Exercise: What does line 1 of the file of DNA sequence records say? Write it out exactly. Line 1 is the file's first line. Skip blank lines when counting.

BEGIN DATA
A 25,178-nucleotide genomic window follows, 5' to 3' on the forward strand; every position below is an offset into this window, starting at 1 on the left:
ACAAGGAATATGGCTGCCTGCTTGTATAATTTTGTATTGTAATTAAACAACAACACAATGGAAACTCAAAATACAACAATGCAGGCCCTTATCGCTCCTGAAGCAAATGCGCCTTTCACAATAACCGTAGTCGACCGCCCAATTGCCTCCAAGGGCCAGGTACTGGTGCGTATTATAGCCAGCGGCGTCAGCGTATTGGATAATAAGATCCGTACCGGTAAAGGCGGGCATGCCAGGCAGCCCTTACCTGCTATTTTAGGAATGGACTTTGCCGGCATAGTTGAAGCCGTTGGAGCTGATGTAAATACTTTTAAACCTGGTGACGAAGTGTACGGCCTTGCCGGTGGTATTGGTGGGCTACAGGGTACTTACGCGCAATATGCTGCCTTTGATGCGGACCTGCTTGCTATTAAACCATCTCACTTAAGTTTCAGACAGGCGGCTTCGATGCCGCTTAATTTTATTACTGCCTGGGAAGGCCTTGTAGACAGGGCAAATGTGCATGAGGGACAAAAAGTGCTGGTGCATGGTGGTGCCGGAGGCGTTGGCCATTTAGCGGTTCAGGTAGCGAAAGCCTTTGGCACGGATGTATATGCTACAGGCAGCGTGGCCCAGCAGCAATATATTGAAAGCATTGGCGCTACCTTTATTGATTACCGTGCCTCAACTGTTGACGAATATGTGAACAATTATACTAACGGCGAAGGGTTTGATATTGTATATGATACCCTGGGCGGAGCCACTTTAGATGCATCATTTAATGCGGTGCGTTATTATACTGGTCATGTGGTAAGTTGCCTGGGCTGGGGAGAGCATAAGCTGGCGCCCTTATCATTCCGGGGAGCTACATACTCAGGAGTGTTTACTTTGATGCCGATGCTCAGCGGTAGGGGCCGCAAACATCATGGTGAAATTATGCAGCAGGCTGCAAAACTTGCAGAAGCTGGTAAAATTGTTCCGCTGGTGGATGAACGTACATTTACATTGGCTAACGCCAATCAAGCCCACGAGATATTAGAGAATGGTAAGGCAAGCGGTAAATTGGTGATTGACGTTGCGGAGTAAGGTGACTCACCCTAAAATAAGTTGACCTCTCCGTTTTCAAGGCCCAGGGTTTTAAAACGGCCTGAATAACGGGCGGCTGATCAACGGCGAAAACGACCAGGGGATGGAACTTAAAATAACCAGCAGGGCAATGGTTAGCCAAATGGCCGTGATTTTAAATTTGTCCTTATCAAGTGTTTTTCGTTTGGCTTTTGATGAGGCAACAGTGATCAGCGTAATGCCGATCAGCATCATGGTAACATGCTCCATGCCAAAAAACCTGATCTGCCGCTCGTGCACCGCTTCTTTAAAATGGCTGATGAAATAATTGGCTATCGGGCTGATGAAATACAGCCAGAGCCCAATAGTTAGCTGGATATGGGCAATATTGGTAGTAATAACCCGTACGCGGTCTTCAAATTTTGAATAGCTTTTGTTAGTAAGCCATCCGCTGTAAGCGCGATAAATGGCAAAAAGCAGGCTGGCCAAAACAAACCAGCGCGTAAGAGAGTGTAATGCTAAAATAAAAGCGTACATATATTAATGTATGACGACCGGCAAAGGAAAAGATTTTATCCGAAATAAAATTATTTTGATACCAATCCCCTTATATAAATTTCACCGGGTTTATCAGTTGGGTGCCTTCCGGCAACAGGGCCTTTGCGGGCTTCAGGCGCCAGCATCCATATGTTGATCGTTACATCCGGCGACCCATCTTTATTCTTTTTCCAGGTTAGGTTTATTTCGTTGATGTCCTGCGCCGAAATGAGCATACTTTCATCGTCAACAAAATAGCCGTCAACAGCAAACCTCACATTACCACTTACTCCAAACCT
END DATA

A 25,178-nucleotide genomic window follows, 5' to 3' on the forward strand; every position below is an offset into this window, starting at 1 on the left: